[BOOKS] ✴ Two Hearts: An Adoptee's Journey Through Grief to Gratitude ✻ Linda Hoye – Thomashillier.co.uk


Two Hearts: An Adoptee's Journey Through Grief to Gratitude Linda Hoye Was In Her Early Twenties When She Found Herself Parentless For The Second TimeAdopted At Five Months Of Age, Her Heritage, Medical History, And Access To Information About Who She Was Or Where She Came From Was Sealed It Was As If She Had Never Existed Before Being Adopted When She Was Barely In Her Twenties Her Adoptive Parents Died And A Pattern Of Loss Was Put Into Motion That Would Continue For Years As, One By One, Those She Called Family Were Torn From Her Life Struggling To Deal With The Loss Of Her Family Of Origin And Her Adoptive Parents, She Ultimately Reunites With Members Of Her Birth Family But There Is Never A Reunion With The Woman Who Gave Her Life And She Continues To Feel Lost, Rejected, And Disconnected Two Hearts Charts A Course Through A Complex Series Of Relationships Stemming From The Author S Adoptive Family, Her Maternal And Paternal Birth Families, And An Abusive Marriage As The Author Seeks The One Thing She So Desperately Wants Family Hoye Knows She Must Come To Terms With The Bitterness She Harbors Toward Her Birth Mother When She Becomes A Grandmother And, Soon After, Faces The Loss Of The Last Remaining Members Of Her Adoptive Family She Makes One Final Attempt To Find Something That Will Give Her The Sense Of Rightness That Eluded Her For So LongThis Is The Story Of A Strong And Courageous Woman S Journey Through Unfathomable Grief Of What It Takes To Go Into The Abyss Of Deep Seated Wounding, To Feel The Pain, And To Come Out The Other Side, Whole, Healed, And Thankful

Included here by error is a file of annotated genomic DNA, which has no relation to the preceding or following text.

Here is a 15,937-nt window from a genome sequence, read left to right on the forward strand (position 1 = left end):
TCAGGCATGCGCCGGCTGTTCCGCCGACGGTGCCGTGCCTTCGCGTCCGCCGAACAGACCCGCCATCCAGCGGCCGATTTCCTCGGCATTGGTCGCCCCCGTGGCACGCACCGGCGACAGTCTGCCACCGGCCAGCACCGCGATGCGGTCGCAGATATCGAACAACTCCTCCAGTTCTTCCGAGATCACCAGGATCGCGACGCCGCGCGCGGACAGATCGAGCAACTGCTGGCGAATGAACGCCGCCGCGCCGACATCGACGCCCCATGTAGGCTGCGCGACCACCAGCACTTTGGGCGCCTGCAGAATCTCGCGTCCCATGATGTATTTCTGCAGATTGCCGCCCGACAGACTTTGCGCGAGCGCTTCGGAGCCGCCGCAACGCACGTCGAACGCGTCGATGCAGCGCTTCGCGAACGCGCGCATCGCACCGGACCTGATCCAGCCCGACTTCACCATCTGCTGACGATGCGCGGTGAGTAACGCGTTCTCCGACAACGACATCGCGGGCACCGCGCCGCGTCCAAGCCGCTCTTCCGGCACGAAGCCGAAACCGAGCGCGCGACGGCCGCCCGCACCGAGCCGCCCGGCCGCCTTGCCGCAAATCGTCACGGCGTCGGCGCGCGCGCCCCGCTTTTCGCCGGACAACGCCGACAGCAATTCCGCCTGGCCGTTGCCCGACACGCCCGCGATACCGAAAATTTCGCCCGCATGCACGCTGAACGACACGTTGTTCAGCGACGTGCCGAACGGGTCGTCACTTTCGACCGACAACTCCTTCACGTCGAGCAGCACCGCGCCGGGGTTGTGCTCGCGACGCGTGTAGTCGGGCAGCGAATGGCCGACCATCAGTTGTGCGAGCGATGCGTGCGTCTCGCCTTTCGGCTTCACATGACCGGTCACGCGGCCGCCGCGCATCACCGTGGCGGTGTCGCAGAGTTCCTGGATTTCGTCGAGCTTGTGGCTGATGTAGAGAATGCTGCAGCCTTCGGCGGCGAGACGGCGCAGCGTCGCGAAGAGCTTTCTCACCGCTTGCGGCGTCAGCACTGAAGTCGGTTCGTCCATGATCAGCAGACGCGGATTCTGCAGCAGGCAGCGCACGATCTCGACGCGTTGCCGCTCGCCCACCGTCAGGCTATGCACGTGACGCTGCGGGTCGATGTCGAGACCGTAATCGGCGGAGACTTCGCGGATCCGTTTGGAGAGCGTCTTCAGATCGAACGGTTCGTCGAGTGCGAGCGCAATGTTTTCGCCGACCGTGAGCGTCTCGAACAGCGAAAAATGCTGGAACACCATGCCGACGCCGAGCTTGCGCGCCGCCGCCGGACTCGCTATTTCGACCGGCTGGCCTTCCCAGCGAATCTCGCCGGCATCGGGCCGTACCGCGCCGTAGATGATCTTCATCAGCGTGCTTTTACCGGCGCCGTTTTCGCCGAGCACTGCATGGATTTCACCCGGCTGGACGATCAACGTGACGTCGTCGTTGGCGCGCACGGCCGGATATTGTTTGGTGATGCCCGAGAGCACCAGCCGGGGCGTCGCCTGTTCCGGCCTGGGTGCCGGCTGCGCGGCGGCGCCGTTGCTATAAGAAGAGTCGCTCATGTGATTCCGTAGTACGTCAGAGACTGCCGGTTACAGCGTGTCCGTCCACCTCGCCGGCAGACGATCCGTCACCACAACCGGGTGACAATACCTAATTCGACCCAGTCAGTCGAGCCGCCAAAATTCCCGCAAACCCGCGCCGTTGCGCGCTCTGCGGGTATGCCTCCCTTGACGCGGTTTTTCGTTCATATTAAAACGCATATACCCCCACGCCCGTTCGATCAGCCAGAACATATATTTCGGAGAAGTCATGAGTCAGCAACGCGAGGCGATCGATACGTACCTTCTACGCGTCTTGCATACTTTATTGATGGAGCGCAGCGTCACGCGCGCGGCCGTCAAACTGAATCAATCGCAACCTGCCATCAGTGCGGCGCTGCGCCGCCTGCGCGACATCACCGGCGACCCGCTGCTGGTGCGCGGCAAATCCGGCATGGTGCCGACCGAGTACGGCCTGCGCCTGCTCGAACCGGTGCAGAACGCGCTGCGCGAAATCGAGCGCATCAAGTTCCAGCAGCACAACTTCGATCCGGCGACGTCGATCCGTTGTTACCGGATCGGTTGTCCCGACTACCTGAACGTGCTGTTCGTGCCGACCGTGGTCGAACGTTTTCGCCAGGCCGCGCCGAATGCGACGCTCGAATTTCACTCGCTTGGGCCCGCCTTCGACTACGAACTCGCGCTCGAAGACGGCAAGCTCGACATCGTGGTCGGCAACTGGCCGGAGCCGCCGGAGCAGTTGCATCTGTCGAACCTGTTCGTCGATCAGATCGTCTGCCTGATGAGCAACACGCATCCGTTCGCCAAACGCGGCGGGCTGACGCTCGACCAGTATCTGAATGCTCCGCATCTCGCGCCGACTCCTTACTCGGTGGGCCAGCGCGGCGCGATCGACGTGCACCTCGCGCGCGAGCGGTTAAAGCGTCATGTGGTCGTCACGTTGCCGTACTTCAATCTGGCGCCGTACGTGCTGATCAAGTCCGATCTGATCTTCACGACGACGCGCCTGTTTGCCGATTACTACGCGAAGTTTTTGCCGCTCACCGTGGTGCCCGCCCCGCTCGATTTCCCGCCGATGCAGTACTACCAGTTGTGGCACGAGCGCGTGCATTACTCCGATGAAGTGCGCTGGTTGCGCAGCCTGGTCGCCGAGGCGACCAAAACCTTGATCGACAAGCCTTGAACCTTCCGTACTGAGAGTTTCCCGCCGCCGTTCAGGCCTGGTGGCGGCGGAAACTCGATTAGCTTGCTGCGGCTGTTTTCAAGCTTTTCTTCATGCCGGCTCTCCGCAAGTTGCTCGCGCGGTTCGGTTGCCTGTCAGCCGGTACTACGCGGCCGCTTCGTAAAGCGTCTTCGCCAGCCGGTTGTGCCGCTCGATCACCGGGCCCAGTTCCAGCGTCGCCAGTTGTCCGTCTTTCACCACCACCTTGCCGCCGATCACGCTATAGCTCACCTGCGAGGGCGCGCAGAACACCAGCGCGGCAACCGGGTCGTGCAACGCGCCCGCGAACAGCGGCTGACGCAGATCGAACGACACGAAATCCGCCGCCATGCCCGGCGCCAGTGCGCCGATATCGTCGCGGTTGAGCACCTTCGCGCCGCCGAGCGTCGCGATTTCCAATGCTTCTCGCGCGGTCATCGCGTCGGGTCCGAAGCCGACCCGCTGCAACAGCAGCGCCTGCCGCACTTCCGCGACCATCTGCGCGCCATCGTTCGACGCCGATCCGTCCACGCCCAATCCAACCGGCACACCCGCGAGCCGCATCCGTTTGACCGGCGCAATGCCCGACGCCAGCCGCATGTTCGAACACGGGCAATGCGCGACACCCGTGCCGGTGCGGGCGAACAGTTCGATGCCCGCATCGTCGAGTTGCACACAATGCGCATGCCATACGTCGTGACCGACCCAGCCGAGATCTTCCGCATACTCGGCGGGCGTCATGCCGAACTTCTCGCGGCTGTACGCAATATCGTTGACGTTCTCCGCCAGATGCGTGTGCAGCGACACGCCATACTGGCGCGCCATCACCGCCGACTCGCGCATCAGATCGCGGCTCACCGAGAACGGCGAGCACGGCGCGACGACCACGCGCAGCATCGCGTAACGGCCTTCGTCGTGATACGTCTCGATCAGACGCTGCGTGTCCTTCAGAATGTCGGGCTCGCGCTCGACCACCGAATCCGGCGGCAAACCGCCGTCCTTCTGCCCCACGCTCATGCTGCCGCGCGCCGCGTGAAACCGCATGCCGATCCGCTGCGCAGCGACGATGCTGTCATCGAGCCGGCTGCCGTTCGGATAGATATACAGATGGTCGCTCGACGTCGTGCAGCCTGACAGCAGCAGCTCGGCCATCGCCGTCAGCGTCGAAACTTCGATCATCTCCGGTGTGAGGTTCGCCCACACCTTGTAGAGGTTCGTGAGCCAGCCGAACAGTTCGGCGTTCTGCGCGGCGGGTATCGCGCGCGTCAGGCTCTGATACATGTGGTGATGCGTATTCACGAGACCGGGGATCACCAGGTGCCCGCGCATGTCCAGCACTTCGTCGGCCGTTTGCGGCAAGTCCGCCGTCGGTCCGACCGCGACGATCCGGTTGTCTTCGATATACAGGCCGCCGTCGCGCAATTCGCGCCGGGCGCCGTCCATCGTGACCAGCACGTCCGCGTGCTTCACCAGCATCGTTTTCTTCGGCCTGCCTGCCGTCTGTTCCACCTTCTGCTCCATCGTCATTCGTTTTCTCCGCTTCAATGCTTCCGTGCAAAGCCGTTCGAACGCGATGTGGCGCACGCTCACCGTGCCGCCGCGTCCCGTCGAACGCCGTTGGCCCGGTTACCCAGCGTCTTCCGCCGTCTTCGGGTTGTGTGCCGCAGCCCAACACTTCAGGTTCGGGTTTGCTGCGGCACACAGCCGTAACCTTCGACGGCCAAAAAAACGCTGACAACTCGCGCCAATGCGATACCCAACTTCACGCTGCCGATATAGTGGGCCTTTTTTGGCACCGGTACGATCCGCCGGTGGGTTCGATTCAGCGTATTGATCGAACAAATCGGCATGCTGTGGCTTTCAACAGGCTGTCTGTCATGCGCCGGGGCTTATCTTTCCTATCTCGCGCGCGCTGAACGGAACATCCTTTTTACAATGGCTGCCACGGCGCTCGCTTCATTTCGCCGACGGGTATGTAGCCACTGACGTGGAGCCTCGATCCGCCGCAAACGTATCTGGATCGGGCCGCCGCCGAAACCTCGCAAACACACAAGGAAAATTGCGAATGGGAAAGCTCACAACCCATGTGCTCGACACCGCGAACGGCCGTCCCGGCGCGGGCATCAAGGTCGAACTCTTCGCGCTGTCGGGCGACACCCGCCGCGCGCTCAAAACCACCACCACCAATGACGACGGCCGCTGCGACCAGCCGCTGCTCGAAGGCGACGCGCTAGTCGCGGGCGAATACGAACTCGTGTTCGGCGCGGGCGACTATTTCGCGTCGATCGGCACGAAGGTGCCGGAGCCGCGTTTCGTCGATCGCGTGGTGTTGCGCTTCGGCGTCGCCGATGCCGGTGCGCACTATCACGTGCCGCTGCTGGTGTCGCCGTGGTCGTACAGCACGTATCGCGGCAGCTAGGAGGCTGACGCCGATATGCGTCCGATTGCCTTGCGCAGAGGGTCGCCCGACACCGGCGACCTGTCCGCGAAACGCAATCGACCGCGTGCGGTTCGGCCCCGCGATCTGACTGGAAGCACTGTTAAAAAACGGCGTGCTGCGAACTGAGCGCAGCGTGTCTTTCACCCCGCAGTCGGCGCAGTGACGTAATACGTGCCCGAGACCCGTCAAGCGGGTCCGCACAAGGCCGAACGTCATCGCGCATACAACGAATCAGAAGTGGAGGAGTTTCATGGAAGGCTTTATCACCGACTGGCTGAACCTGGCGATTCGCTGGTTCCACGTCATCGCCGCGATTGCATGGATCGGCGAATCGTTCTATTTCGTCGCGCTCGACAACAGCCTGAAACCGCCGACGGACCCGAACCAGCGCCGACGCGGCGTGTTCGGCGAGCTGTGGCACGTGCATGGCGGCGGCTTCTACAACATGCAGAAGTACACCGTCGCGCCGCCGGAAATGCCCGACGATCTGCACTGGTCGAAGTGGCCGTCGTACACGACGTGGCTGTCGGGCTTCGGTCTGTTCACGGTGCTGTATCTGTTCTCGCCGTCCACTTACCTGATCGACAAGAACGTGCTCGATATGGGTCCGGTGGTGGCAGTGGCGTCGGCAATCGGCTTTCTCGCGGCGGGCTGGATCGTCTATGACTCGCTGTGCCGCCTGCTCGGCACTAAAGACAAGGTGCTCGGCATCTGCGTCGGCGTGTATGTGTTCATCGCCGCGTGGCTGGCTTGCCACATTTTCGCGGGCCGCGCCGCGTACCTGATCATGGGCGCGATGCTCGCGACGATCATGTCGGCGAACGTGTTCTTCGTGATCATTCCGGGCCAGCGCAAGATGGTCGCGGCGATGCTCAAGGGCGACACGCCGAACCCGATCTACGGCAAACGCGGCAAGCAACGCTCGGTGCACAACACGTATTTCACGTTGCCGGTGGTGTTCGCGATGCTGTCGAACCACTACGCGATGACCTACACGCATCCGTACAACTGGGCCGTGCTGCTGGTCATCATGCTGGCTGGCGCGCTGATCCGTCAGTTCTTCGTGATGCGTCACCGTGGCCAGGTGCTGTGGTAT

10 thoughts on “Two Hearts: An Adoptee's Journey Through Grief to Gratitude

  1. says:

    Linda Hoye spins a poignant tale of love, loss and longing in an adoptee s search for her identity With a genuine and compelling voice, she brings us into her lifelong search for her biological roots starting with the story of her childhood with her adoptive parents, Ed and Laura Although they are loving parents, she harbors a sense of not belonging Her yearning to discover her history combined with her longing for an intact family of her own lead her into a relationship that turns abusive an Linda Hoye spins a poignant tale of love, loss and longing in an adoptee s search for her identity With a genuine and compelling voice, she brings us into her lifelong search for her biological roots starting with the story of her childhood with her adoptive parents, Ed and Laura Although they are loving parents, she harbors a sense of not belonging Her yearning to discover her history combined with her longing for an intact family of her own lead her into a relationship that turns abusive and prompts her to stay in this relationship longer than is good for her or her two children As the heroine in her hero s journey, she eventually finds her way out with her two children Throughout the story, she illuminates the complexities faced by adoptee s including reuniting with her birth family and experiencing rejection and alienation which she handles with grace and compassion A turning point occurs when she is given her adoption file and finds the answers to lifelong missing links She finds her truth and in doing so, she embarks on a mission to bring the plight of adoptees with the closed adoption system to light and help them fight for access to their adoption records Her story brings hope and inspiration to anyone who has been adopted and wants to search for their birth family Beyond that, it is a well crafted, compelling story that kept me turning the pages until the end She shows us clearly by weaving in elements of her current life how getting in touch with her birth family while not always as pleasant as she had hoped, helps her to pave the way for peace and joy in her life Her story will make a difference by enlightening, inspiring and bringing a reason for adoptees to hope